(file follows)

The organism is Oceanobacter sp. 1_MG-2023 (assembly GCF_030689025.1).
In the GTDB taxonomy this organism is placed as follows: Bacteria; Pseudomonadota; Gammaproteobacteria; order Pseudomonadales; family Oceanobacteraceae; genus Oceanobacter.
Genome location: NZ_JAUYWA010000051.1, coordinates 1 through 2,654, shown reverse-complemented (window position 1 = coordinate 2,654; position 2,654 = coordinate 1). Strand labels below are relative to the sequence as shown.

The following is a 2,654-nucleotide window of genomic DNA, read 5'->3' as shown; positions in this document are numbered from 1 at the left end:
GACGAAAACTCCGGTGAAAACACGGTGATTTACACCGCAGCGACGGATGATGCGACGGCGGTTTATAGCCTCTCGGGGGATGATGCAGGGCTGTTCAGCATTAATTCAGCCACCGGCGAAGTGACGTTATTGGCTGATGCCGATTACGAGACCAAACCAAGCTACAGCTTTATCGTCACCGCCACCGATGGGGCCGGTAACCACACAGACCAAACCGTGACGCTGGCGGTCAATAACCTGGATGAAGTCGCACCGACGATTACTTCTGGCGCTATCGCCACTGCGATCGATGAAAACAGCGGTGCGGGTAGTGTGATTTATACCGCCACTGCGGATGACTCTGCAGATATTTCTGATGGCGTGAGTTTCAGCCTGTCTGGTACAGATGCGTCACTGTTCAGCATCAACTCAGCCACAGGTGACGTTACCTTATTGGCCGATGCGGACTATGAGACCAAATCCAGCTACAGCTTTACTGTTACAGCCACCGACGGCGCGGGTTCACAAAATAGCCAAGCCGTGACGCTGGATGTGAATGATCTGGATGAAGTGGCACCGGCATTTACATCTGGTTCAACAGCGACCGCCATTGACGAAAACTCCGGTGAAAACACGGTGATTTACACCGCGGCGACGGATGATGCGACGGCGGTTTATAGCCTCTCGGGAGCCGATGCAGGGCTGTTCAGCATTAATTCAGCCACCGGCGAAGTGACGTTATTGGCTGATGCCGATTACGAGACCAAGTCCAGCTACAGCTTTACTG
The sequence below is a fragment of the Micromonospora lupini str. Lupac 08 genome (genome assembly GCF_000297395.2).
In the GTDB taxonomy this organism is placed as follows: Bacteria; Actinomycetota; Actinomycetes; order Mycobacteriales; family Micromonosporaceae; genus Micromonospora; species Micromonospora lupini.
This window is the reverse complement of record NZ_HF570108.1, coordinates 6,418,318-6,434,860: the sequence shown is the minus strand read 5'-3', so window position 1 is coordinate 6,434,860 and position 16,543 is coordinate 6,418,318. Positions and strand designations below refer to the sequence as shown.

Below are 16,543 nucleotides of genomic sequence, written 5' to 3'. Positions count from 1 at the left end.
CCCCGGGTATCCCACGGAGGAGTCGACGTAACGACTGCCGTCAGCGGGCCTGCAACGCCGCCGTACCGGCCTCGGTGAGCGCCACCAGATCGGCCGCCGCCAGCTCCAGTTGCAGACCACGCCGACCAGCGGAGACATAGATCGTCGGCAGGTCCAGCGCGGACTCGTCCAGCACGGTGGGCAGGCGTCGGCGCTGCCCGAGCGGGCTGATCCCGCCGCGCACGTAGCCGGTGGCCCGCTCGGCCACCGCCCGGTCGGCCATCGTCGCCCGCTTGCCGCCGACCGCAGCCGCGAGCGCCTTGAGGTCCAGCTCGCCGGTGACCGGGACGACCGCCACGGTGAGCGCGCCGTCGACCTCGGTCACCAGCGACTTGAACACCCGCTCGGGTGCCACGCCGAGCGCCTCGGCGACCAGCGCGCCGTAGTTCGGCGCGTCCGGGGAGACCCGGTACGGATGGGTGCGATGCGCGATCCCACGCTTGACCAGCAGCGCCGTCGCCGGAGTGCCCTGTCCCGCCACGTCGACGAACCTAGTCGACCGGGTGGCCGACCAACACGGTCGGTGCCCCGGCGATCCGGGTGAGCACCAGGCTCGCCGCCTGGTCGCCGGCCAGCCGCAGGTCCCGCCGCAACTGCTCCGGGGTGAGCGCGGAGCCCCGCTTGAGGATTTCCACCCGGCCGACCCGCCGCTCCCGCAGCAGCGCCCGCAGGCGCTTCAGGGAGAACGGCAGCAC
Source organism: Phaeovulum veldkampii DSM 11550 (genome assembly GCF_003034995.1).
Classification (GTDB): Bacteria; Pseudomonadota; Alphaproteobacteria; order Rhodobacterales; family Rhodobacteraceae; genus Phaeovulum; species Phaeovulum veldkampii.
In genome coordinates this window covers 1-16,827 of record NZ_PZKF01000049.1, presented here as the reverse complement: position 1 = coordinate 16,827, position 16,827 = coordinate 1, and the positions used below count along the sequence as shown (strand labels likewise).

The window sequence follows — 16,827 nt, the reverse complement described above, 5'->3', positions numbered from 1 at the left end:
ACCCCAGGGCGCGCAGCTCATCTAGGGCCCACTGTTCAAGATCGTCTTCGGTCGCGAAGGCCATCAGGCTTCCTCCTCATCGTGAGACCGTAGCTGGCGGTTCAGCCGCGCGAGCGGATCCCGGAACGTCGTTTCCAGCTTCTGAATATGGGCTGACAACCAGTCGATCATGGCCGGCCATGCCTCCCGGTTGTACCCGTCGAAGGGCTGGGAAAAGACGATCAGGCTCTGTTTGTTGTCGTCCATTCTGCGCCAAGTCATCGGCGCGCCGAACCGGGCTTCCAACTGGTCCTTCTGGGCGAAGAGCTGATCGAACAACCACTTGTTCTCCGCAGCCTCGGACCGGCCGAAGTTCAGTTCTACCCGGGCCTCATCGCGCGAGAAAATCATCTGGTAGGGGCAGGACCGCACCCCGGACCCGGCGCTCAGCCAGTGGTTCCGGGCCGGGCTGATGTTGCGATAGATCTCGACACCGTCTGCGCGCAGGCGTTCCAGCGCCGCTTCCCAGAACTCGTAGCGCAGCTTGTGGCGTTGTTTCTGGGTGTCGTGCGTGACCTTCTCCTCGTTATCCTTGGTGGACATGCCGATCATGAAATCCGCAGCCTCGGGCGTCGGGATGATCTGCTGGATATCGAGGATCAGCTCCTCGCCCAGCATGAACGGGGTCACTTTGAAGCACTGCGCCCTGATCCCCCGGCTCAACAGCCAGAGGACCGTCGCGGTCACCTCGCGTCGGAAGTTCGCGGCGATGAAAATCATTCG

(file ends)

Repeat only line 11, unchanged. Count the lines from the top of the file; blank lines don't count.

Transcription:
Source organism: Phaeovulum veldkampii DSM 11550 (genome assembly GCF_003034995.1).